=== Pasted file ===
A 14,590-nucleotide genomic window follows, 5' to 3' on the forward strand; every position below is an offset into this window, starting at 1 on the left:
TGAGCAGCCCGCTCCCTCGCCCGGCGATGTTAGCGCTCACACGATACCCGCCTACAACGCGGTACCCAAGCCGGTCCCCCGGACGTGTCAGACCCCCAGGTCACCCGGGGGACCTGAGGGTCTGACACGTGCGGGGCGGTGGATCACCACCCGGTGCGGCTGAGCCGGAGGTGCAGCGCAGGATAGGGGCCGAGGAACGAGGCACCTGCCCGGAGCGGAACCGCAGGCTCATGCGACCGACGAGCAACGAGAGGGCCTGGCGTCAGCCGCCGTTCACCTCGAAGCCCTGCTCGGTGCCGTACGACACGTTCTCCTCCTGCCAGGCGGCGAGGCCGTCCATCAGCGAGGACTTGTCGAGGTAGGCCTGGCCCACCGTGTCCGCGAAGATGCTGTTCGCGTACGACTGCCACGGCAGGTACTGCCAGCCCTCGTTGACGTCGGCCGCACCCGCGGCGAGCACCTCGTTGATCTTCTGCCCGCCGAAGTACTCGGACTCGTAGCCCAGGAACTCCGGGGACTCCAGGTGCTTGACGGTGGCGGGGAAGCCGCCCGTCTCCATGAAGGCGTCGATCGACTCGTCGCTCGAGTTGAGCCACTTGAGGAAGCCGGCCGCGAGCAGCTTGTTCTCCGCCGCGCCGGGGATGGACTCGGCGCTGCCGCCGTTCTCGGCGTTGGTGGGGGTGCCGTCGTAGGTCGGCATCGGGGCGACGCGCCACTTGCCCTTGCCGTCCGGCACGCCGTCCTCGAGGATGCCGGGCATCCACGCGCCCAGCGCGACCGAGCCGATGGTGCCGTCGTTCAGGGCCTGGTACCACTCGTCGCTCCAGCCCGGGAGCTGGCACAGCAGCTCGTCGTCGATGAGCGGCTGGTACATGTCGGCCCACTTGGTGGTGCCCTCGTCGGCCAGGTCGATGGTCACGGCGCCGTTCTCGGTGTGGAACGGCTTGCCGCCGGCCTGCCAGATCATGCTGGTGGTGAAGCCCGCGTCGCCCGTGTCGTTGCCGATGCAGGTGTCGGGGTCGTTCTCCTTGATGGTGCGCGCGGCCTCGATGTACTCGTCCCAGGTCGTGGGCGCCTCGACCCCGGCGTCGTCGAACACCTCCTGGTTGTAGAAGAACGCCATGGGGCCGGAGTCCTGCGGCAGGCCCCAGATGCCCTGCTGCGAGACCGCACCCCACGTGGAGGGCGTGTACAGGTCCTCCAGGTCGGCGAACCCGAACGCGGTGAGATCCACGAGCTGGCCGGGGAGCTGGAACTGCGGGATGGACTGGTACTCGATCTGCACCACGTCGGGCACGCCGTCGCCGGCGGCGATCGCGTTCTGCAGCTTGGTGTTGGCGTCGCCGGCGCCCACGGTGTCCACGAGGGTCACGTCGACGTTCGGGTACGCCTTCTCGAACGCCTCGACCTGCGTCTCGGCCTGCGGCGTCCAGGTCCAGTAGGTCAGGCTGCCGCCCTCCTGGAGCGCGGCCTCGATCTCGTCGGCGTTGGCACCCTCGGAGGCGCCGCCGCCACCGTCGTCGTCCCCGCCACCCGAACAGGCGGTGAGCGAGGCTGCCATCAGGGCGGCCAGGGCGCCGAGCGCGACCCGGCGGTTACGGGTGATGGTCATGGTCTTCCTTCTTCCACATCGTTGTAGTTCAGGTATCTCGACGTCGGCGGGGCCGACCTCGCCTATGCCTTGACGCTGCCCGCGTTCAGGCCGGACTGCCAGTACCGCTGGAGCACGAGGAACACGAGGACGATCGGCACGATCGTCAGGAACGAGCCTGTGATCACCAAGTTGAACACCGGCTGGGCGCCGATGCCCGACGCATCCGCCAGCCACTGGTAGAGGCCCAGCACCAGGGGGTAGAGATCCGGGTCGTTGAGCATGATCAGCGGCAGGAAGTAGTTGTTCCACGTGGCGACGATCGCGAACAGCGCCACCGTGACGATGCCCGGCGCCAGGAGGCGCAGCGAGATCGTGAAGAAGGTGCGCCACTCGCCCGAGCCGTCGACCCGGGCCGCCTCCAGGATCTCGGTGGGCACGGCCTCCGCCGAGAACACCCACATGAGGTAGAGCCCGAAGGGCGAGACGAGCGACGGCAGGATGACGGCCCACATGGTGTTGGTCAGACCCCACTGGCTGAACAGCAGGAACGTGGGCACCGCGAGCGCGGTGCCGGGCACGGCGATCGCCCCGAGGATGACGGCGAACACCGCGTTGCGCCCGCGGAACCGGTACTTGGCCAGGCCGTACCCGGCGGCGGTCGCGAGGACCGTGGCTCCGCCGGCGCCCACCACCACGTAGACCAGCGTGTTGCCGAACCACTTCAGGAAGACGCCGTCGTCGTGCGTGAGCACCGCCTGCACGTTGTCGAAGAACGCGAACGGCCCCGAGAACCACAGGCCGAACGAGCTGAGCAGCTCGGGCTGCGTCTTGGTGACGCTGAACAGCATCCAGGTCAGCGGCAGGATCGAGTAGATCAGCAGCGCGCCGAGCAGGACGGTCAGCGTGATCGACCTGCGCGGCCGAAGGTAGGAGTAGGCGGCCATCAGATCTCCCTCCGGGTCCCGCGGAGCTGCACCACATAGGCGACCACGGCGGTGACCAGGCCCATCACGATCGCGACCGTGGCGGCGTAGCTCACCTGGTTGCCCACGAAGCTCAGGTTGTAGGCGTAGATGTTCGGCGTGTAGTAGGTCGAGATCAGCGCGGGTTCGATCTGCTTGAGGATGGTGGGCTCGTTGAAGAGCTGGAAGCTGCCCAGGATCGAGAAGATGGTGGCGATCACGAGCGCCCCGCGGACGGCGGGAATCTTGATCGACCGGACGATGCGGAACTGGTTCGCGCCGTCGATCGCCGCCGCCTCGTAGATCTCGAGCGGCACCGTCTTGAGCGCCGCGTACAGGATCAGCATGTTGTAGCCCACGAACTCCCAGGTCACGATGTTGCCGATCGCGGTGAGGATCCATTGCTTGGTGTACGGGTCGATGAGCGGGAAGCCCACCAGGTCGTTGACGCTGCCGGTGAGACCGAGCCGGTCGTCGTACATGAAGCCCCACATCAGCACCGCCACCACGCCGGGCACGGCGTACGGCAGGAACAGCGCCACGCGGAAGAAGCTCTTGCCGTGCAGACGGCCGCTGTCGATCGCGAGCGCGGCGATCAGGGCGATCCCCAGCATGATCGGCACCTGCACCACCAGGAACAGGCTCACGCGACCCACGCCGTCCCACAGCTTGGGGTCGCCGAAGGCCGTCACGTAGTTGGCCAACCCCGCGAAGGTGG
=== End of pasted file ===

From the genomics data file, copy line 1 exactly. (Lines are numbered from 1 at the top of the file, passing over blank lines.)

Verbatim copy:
A 14,590-nucleotide genomic window follows, 5' to 3' on the forward strand; every position below is an offset into this window, starting at 1 on the left: